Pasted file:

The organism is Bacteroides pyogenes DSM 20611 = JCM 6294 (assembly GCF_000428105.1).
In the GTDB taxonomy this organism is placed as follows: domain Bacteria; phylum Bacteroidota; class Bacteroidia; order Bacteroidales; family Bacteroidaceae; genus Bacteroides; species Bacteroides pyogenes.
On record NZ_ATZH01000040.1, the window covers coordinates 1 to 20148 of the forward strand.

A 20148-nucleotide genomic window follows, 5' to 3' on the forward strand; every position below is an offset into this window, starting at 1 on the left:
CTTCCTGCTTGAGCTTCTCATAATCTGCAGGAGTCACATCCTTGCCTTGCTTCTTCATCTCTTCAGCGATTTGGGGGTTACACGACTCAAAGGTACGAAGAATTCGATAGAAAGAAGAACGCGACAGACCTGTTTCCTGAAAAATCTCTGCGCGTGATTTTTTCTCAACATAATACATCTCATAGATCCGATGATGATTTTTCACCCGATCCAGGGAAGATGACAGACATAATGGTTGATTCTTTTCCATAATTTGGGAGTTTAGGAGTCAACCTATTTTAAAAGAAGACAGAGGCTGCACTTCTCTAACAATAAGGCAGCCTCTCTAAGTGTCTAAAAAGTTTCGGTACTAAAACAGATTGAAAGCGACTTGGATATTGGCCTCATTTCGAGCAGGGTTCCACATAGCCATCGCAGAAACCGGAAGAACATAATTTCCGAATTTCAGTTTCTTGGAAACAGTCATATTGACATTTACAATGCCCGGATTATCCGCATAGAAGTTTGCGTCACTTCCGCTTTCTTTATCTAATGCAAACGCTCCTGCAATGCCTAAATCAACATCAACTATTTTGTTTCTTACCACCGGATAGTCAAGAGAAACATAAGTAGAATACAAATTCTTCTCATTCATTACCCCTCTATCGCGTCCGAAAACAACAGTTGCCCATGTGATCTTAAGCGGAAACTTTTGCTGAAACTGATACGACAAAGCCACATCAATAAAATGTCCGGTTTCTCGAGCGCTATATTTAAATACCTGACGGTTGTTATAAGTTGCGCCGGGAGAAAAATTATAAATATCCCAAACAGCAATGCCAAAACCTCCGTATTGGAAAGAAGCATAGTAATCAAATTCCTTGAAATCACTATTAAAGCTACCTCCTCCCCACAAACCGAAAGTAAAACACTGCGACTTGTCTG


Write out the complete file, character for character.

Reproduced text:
The organism is Bacteroides pyogenes DSM 20611 = JCM 6294 (assembly GCF_000428105.1).
In the GTDB taxonomy this organism is placed as follows: domain Bacteria; phylum Bacteroidota; class Bacteroidia; order Bacteroidales; family Bacteroidaceae; genus Bacteroides; species Bacteroides pyogenes.
On record NZ_ATZH01000040.1, the window covers coordinates 1 to 20148 of the forward strand.

A 20148-nucleotide genomic window follows, 5' to 3' on the forward strand; every position below is an offset into this window, starting at 1 on the left:
CTTCCTGCTTGAGCTTCTCATAATCTGCAGGAGTCACATCCTTGCCTTGCTTCTTCATCTCTTCAGCGATTTGGGGGTTACACGACTCAAAGGTACGAAGAATTCGATAGAAAGAAGAACGCGACAGACCTGTTTCCTGAAAAATCTCTGCGCGTGATTTTTTCTCAACATAATACATCTCATAGATCCGATGATGATTTTTCACCCGATCCAGGGAAGATGACAGACATAATGGTTGATTCTTTTCCATAATTTGGGAGTTTAGGAGTCAACCTATTTTAAAAGAAGACAGAGGCTGCACTTCTCTAACAATAAGGCAGCCTCTCTAAGTGTCTAAAAAGTTTCGGTACTAAAACAGATTGAAAGCGACTTGGATATTGGCCTCATTTCGAGCAGGGTTCCACATAGCCATCGCAGAAACCGGAAGAACATAATTTCCGAATTTCAGTTTCTTGGAAACAGTCATATTGACATTTACAATGCCCGGATTATCCGCATAGAAGTTTGCGTCACTTCCGCTTTCTTTATCTAATGCAAACGCTCCTGCAATGCCTAAATCAACATCAACTATTTTGTTTCTTACCACCGGATAGTCAAGAGAAACATAAGTAGAATACAAATTCTTCTCATTCATTACCCCTCTATCGCGTCCGAAAACAACAGTTGCCCATGTGATCTTAAGCGGAAACTTTTGCTGAAACTGATACGACAAAGCCACATCAATAAAATGTCCGGTTTCTCGAGCGCTATATTTAAATACCTGACGGTTGTTATAAGTTGCGCCGGGAGAAAAATTATAAATATCCCAAACAGCAATGCCAAAACCTCCGTATTGGAAAGAAGCATAGTAATCAAATTCCTTGAAATCACTATTAAAGCTACCTCCTCCCCACAAACCGAAAGTAAAACACTGCGACTTGTCTG